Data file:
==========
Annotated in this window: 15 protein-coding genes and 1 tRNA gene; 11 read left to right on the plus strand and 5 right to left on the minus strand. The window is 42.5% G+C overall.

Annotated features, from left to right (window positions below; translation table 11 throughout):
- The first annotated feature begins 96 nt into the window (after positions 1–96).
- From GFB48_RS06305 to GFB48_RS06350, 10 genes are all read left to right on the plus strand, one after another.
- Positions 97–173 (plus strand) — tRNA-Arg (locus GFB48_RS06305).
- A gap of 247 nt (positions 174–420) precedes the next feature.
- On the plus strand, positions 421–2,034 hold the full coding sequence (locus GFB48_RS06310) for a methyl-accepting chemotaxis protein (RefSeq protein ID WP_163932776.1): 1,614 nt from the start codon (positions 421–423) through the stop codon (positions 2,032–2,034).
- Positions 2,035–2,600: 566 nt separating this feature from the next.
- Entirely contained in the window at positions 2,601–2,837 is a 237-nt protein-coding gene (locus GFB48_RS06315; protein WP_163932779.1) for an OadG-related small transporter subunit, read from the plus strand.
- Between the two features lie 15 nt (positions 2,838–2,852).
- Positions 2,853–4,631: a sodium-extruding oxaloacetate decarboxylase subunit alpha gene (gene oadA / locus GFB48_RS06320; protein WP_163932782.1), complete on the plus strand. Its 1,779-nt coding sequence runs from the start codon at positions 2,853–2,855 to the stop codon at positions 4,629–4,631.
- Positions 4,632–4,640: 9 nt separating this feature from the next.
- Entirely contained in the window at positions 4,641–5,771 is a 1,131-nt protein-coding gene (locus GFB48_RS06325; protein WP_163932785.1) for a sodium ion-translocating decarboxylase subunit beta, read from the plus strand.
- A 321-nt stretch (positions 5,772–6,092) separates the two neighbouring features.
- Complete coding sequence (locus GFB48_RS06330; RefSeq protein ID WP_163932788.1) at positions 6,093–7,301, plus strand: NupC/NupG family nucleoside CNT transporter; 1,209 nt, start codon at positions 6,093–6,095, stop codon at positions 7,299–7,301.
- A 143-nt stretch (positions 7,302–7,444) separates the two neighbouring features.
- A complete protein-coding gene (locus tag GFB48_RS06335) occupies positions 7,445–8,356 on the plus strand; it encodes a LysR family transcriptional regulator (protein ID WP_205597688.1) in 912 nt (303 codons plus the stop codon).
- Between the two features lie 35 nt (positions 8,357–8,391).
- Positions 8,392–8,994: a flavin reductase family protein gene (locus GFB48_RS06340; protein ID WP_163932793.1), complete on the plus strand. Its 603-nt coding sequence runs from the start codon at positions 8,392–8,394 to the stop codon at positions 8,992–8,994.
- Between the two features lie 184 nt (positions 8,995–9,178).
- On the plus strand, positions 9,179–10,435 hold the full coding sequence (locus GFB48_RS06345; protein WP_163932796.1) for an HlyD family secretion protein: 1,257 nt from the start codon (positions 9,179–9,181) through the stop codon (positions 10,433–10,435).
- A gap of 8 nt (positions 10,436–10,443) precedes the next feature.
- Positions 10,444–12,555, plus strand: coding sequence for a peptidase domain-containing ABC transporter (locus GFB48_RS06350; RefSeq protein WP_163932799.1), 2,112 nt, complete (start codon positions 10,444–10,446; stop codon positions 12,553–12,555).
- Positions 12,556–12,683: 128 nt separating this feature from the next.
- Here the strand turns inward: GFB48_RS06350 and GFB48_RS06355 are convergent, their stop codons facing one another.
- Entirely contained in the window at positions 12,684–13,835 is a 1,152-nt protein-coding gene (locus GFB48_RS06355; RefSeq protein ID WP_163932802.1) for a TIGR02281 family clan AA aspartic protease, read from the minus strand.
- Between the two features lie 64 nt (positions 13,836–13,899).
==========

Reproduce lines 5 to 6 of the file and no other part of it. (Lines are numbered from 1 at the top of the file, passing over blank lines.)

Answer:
- Positions 97–173 (plus strand) — tRNA-Arg (locus GFB48_RS06305).
- A gap of 247 nt (positions 174–420) precedes the next feature.